There are plenty of other great questions to ask, with lots of wiggle room and the obvious…segues into more conversation! Give them a try and let us know what you think? Or….do you have some favourite conversation starters that work well? Leave us a comment!


TIFF and the Books that Inspire the Films

If you were following all the red carpet events at the recent Toronto International Film Festival, you probably heard about some of these films that have been based on best-selling books. While some of these films will be shown in smaller venues, you might like to read the books they were based on before seeing the movies. The books are always better than the movies anyway, right?

Angie Thomas’ THE HATE YOU GIVE was one of the most talked about YA books of 2017, and the movie is sure to be popular as well, and it won’t just appeal to the teen crowd. Thomas’ writing has been lauded as fresh and real, and hopefully, the movie will be true to her vision.

Sixteen-year-old Starr Carter moves between two worlds: the poor neighborhood where she lives and the fancy suburban prep school she attends. The uneasy balance between these worlds is shattered when Starr witnesses the fatal shooting of her childhood best friend Khalil at the hands of a police officer. Khalil was unarmed.


Soon afterward, his death is a national headline. Some are calling him a thug, maybe even a drug dealer and a gangbanger. Protesters are taking to the streets in Khalil’s name. Some cops and the local drug lord try to intimidate Starr and her family. What everyone wants to know is: what really went down that night? And the only person alive who can answer that is Starr.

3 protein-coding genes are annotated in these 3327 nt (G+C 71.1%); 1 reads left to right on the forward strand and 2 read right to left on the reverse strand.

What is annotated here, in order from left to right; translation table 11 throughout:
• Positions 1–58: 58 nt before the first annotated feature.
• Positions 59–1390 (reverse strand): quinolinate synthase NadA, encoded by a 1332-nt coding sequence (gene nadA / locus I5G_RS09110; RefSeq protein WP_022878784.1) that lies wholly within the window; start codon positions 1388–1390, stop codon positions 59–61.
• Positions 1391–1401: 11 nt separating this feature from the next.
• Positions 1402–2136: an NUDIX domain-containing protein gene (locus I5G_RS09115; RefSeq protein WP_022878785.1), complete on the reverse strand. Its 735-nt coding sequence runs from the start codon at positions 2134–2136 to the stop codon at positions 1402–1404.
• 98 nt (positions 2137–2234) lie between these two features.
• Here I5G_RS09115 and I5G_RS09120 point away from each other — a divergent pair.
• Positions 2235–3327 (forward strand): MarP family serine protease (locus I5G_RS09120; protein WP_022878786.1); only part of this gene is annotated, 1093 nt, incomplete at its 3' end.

But what Starr does—or does not—say could upend her community. It could also endanger her life.

BEAUTIFUL BOY: A FATHER’S JOURNEY THROUGH HIS SON’S ADDICTION by David Sheff is one of the more heartfelt films on the list, from all accounts. And the book will probably delve into the subject matter even more.

What had happened to my beautiful boy? To our family? What did I do wrong? Those are the wrenching questions that haunted David Sheff’s journey through his son Nic’s addiction to drugs and tentative steps toward recovery. Before Nic became addicted to crystal meth, he was a charming boy, joyous and funny, a varsity athlete and honor student adored by his two younger siblings. After meth, he was a trembling wraith who lied, stole, and lived on the streets. David Sheff traces the first warning signs: the denial, the three a.m. phone calls—is it Nic? the police? the hospital? His preoccupation with Nic became an addiction in itself. But as a journalist, he instinctively researched every treatment that might save his son. And he refused to give up on Nic.


And one of the other popular films at TIFF this year was IF BEALE STREET COULD TALK by James Baldwin.